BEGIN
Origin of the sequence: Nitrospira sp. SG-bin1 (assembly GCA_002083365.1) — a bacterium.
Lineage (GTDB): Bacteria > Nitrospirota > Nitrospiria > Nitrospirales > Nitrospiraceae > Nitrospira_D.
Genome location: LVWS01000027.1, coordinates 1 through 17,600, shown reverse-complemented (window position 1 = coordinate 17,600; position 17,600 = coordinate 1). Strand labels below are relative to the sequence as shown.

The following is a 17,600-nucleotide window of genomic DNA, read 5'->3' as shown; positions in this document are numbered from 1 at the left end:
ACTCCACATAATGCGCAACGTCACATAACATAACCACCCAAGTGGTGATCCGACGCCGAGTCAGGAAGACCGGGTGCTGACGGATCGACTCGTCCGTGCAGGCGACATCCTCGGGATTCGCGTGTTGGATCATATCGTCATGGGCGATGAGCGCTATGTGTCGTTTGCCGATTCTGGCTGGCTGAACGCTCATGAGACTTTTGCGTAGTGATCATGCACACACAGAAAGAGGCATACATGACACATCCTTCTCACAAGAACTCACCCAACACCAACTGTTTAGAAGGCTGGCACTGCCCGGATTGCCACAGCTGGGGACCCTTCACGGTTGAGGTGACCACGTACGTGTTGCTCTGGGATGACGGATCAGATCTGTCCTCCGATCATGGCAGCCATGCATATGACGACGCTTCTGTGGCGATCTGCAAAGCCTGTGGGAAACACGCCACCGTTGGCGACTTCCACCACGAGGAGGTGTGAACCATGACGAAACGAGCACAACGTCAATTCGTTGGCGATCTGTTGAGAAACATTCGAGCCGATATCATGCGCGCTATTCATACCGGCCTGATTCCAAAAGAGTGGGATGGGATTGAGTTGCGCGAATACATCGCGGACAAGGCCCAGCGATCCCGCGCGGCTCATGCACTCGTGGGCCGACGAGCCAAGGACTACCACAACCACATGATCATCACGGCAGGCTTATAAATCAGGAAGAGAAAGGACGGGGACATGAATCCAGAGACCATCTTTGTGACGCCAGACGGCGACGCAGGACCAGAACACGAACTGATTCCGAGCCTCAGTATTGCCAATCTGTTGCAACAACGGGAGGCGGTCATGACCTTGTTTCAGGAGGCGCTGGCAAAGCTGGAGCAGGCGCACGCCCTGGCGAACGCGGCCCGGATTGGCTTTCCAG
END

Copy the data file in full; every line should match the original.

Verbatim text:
Origin of the sequence: Nitrospira sp. SG-bin1 (assembly GCA_002083365.1) — a bacterium.
Lineage (GTDB): Bacteria > Nitrospirota > Nitrospiria > Nitrospirales > Nitrospiraceae > Nitrospira_D.
Genome location: LVWS01000027.1, coordinates 1 through 17,600, shown reverse-complemented (window position 1 = coordinate 17,600; position 17,600 = coordinate 1). Strand labels below are relative to the sequence as shown.

The following is a 17,600-nucleotide window of genomic DNA, read 5'->3' as shown; positions in this document are numbered from 1 at the left end:
ACTCCACATAATGCGCAACGTCACATAACATAACCACCCAAGTGGTGATCCGACGCCGAGTCAGGAAGACCGGGTGCTGACGGATCGACTCGTCCGTGCAGGCGACATCCTCGGGATTCGCGTGTTGGATCATATCGTCATGGGCGATGAGCGCTATGTGTCGTTTGCCGATTCTGGCTGGCTGAACGCTCATGAGACTTTTGCGTAGTGATCATGCACACACAGAAAGAGGCATACATGACACATCCTTCTCACAAGAACTCACCCAACACCAACTGTTTAGAAGGCTGGCACTGCCCGGATTGCCACAGCTGGGGACCCTTCACGGTTGAGGTGACCACGTACGTGTTGCTCTGGGATGACGGATCAGATCTGTCCTCCGATCATGGCAGCCATGCATATGACGACGCTTCTGTGGCGATCTGCAAAGCCTGTGGGAAACACGCCACCGTTGGCGACTTCCACCACGAGGAGGTGTGAACCATGACGAAACGAGCACAACGTCAATTCGTTGGCGATCTGTTGAGAAACATTCGAGCCGATATCATGCGCGCTATTCATACCGGCCTGATTCCAAAAGAGTGGGATGGGATTGAGTTGCGCGAATACATCGCGGACAAGGCCCAGCGATCCCGCGCGGCTCATGCACTCGTGGGCCGACGAGCCAAGGACTACCACAACCACATGATCATCACGGCAGGCTTATAAATCAGGAAGAGAAAGGACGGGGACATGAATCCAGAGACCATCTTTGTGACGCCAGACGGCGACGCAGGACCAGAACACGAACTGATTCCGAGCCTCAGTATTGCCAATCTGTTGCAACAACGGGAGGCGGTCATGACCTTGTTTCAGGAGGCGCTGGCAAAGCTGGAGCAGGCGCACGCCCTGGCGAACGCGGCCCGGATTGGCTTTCCAG